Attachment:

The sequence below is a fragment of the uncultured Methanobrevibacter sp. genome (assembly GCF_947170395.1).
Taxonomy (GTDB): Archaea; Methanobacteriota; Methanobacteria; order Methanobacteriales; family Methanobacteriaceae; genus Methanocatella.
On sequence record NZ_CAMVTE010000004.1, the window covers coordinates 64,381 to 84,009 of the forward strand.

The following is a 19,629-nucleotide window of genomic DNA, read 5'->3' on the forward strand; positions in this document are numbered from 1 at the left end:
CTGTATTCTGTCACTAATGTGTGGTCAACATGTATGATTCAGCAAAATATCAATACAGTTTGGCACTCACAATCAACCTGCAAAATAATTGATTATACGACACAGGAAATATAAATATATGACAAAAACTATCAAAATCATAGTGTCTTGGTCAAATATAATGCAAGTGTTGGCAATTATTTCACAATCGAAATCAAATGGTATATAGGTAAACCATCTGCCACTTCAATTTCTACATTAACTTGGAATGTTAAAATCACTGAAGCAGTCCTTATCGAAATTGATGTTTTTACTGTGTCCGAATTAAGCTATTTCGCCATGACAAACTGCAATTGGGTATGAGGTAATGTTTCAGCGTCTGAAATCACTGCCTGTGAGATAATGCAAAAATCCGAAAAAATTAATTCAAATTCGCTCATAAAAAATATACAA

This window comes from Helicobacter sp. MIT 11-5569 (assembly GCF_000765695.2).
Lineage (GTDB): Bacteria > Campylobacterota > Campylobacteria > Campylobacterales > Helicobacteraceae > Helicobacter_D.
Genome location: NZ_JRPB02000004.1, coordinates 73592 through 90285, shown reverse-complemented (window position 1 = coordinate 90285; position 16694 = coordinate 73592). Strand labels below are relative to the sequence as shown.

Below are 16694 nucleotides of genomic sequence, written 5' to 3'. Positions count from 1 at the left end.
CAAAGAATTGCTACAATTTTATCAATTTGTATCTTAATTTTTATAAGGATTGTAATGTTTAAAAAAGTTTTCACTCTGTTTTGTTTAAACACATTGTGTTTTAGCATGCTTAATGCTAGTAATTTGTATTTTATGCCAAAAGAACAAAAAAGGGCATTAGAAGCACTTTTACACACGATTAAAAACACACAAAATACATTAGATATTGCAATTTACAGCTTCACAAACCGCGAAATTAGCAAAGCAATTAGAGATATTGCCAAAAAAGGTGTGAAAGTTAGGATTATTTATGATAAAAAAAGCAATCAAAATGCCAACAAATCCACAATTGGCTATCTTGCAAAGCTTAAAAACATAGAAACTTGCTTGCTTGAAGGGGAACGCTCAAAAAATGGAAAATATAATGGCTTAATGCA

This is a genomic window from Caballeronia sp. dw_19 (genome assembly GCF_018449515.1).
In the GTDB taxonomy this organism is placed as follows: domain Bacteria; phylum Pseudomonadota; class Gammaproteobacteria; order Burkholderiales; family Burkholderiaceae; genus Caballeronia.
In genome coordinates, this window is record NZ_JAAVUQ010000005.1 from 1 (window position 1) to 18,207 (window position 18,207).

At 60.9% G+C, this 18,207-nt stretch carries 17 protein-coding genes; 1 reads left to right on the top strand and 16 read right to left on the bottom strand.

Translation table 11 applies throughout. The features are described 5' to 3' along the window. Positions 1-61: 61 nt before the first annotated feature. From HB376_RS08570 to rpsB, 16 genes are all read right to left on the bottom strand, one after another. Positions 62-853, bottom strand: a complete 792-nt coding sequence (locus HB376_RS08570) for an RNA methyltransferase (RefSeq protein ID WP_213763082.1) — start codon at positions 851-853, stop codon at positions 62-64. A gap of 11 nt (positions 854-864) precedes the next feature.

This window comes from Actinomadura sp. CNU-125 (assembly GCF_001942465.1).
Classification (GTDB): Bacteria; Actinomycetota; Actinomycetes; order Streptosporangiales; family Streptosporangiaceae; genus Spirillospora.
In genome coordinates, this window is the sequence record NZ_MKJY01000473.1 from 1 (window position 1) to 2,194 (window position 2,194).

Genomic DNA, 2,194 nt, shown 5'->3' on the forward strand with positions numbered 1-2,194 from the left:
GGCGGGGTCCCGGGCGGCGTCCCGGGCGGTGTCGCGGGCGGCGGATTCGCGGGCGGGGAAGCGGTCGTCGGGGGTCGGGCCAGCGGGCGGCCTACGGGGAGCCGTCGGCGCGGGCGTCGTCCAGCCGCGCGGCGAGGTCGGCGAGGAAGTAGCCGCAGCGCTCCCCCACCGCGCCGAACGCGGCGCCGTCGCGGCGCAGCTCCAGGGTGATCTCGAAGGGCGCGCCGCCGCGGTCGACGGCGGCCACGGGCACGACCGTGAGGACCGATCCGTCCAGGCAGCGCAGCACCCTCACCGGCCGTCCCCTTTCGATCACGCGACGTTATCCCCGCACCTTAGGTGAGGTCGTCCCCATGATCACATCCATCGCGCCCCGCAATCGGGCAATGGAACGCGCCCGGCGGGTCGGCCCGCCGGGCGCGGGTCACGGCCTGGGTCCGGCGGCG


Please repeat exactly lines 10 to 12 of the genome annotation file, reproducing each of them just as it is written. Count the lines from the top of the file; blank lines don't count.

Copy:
CAAAGAATTGCTACAATTTTATCAATTTGTATCTTAATTTTTATAAGGATTGTAATGTTTAAAAAAGTTTTCACTCTGTTTTGTTTAAACACATTGTGTTTTAGCATGCTTAATGCTAGTAATTTGTATTTTATGCCAAAAGAACAAAAAAGGGCATTAGAAGCACTTTTACACACGATTAAAAACACACAAAATACATTAGATATTGCAATTTACAGCTTCACAAACCGCGAAATTAGCAAAGCAATTAGAGATATTGCCAAAAAAGGTGTGAAAGTTAGGATTATTTATGATAAAAAAAGCAATCAAAATGCCAACAAATCCACAATTGGCTATCTTGCAAAGCTTAAAAACATAGAAACTTGCTTGCTTGAAGGGGAACGCTCAAAAAATGGAAAATATAATGGCTTAATGCA

This is a genomic window from Caballeronia sp. dw_19 (genome assembly GCF_018449515.1).
In the GTDB taxonomy this organism is placed as follows: domain Bacteria; phylum Pseudomonadota; class Gammaproteobacteria; order Burkholderiales; family Burkholderiaceae; genus Caballeronia.